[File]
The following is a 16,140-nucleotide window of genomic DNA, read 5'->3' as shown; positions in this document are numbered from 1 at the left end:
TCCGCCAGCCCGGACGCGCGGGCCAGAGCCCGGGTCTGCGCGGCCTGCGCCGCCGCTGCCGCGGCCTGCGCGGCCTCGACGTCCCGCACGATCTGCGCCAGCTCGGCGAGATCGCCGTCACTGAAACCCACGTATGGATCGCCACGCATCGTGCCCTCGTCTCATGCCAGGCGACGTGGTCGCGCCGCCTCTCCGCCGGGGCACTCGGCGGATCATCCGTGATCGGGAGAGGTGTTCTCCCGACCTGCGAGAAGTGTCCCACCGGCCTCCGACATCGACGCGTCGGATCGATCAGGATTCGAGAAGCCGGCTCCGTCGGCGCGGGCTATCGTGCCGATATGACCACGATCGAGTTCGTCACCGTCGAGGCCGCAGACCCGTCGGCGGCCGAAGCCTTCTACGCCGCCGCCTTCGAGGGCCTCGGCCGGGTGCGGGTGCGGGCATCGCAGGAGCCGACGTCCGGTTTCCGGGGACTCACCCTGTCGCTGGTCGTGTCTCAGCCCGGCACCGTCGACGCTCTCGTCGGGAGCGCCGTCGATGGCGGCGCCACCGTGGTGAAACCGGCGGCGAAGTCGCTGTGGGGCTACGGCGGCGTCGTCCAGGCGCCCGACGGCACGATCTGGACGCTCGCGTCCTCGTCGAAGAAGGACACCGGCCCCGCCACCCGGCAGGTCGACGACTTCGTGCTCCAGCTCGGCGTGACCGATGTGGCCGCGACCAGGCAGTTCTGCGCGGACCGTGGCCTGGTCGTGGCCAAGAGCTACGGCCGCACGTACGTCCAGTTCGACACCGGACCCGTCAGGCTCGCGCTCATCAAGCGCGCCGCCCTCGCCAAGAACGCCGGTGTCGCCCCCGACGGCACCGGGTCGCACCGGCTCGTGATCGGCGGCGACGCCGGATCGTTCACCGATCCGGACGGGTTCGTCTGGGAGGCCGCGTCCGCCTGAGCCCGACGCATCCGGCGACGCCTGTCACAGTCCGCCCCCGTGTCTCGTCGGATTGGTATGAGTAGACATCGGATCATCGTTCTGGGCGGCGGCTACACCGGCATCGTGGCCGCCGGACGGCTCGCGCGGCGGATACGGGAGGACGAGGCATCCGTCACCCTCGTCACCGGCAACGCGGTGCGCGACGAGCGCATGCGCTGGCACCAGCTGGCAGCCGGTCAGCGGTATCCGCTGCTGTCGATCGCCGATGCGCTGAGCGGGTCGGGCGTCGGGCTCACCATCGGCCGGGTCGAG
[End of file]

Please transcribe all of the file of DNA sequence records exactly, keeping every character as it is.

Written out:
The following is a 16,140-nucleotide window of genomic DNA, read 5'->3' as shown; positions in this document are numbered from 1 at the left end:
TCCGCCAGCCCGGACGCGCGGGCCAGAGCCCGGGTCTGCGCGGCCTGCGCCGCCGCTGCCGCGGCCTGCGCGGCCTCGACGTCCCGCACGATCTGCGCCAGCTCGGCGAGATCGCCGTCACTGAAACCCACGTATGGATCGCCACGCATCGTGCCCTCGTCTCATGCCAGGCGACGTGGTCGCGCCGCCTCTCCGCCGGGGCACTCGGCGGATCATCCGTGATCGGGAGAGGTGTTCTCCCGACCTGCGAGAAGTGTCCCACCGGCCTCCGACATCGACGCGTCGGATCGATCAGGATTCGAGAAGCCGGCTCCGTCGGCGCGGGCTATCGTGCCGATATGACCACGATCGAGTTCGTCACCGTCGAGGCCGCAGACCCGTCGGCGGCCGAAGCCTTCTACGCCGCCGCCTTCGAGGGCCTCGGCCGGGTGCGGGTGCGGGCATCGCAGGAGCCGACGTCCGGTTTCCGGGGACTCACCCTGTCGCTGGTCGTGTCTCAGCCCGGCACCGTCGACGCTCTCGTCGGGAGCGCCGTCGATGGCGGCGCCACCGTGGTGAAACCGGCGGCGAAGTCGCTGTGGGGCTACGGCGGCGTCGTCCAGGCGCCCGACGGCACGATCTGGACGCTCGCGTCCTCGTCGAAGAAGGACACCGGCCCCGCCACCCGGCAGGTCGACGACTTCGTGCTCCAGCTCGGCGTGACCGATGTGGCCGCGACCAGGCAGTTCTGCGCGGACCGTGGCCTGGTCGTGGCCAAGAGCTACGGCCGCACGTACGTCCAGTTCGACACCGGACCCGTCAGGCTCGCGCTCATCAAGCGCGCCGCCCTCGCCAAGAACGCCGGTGTCGCCCCCGACGGCACCGGGTCGCACCGGCTCGTGATCGGCGGCGACGCCGGATCGTTCACCGATCCGGACGGGTTCGTCTGGGAGGCCGCGTCCGCCTGAGCCCGACGCATCCGGCGACGCCTGTCACAGTCCGCCCCCGTGTCTCGTCGGATTGGTATGAGTAGACATCGGATCATCGTTCTGGGCGGCGGCTACACCGGCATCGTGGCCGCCGGACGGCTCGCGCGGCGGATACGGGAGGACGAGGCATCCGTCACCCTCGTCACCGGCAACGCGGTGCGCGACGAGCGCATGCGCTGGCACCAGCTGGCAGCCGGTCAGCGGTATCCGCTGCTGTCGATCGCCGATGCGCTGAGCGGGTCGGGCGTCGGGCTCACCATCGGCCGGGTCGAG